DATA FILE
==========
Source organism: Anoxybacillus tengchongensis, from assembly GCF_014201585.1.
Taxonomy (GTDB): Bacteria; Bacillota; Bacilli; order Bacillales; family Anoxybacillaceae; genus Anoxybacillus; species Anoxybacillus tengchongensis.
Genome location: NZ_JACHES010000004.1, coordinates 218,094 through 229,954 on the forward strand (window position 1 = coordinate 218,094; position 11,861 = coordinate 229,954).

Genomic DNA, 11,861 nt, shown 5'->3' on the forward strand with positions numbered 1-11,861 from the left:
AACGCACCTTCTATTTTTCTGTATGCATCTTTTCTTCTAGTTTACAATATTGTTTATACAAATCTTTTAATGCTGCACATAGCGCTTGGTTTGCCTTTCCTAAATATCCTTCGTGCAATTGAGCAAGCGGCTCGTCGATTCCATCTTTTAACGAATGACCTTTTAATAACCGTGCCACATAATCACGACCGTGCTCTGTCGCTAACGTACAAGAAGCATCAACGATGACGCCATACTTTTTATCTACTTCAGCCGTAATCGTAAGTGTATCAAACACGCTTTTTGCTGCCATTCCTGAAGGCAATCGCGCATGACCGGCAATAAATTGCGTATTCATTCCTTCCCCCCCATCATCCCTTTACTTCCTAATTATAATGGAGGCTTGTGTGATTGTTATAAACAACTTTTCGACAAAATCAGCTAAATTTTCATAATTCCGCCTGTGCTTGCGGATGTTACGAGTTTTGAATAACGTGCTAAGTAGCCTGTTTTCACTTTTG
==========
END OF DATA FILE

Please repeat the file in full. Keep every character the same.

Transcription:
Source organism: Anoxybacillus tengchongensis, from assembly GCF_014201585.1.
Taxonomy (GTDB): Bacteria; Bacillota; Bacilli; order Bacillales; family Anoxybacillaceae; genus Anoxybacillus; species Anoxybacillus tengchongensis.
Genome location: NZ_JACHES010000004.1, coordinates 218,094 through 229,954 on the forward strand (window position 1 = coordinate 218,094; position 11,861 = coordinate 229,954).

Genomic DNA, 11,861 nt, shown 5'->3' on the forward strand with positions numbered 1-11,861 from the left:
AACGCACCTTCTATTTTTCTGTATGCATCTTTTCTTCTAGTTTACAATATTGTTTATACAAATCTTTTAATGCTGCACATAGCGCTTGGTTTGCCTTTCCTAAATATCCTTCGTGCAATTGAGCAAGCGGCTCGTCGATTCCATCTTTTAACGAATGACCTTTTAATAACCGTGCCACATAATCACGACCGTGCTCTGTCGCTAACGTACAAGAAGCATCAACGATGACGCCATACTTTTTATCTACTTCAGCCGTAATCGTAAGTGTATCAAACACGCTTTTTGCTGCCATTCCTGAAGGCAATCGCGCATGACCGGCAATAAATTGCGTATTCATTCCTTCCCCCCCATCATCCCTTTACTTCCTAATTATAATGGAGGCTTGTGTGATTGTTATAAACAACTTTTCGACAAAATCAGCTAAATTTTCATAATTCCGCCTGTGCTTGCGGATGTTACGAGTTTTGAATAACGTGCTAAGTAGCCTGTTTTCACTTTTG